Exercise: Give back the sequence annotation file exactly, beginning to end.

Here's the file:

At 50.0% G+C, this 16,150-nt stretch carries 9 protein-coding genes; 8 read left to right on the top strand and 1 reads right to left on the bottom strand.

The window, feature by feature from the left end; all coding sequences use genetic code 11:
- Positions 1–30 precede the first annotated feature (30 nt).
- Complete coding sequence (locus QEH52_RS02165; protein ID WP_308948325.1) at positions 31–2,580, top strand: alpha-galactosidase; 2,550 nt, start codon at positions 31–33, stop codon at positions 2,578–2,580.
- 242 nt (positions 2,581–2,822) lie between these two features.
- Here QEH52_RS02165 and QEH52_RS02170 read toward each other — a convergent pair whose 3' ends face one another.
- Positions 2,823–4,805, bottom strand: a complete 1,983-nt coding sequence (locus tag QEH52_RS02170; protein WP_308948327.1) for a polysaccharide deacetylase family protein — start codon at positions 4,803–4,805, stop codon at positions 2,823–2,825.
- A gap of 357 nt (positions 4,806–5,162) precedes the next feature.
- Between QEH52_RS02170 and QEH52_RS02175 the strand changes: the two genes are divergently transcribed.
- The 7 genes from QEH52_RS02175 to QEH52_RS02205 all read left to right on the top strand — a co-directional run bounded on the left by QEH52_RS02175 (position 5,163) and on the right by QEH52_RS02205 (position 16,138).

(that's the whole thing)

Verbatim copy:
At 50.0% G+C, this 16,150-nt stretch carries 9 protein-coding genes; 8 read left to right on the top strand and 1 reads right to left on the bottom strand.

The window, feature by feature from the left end; all coding sequences use genetic code 11:
- Positions 1–30 precede the first annotated feature (30 nt).
- Complete coding sequence (locus QEH52_RS02165; protein ID WP_308948325.1) at positions 31–2,580, top strand: alpha-galactosidase; 2,550 nt, start codon at positions 31–33, stop codon at positions 2,578–2,580.
- 242 nt (positions 2,581–2,822) lie between these two features.
- Here QEH52_RS02165 and QEH52_RS02170 read toward each other — a convergent pair whose 3' ends face one another.
- Positions 2,823–4,805, bottom strand: a complete 1,983-nt coding sequence (locus tag QEH52_RS02170; protein WP_308948327.1) for a polysaccharide deacetylase family protein — start codon at positions 4,803–4,805, stop codon at positions 2,823–2,825.
- A gap of 357 nt (positions 4,806–5,162) precedes the next feature.
- Between QEH52_RS02170 and QEH52_RS02175 the strand changes: the two genes are divergently transcribed.
- The 7 genes from QEH52_RS02175 to QEH52_RS02205 all read left to right on the top strand — a co-directional run bounded on the left by QEH52_RS02175 (position 5,163) and on the right by QEH52_RS02205 (position 16,138).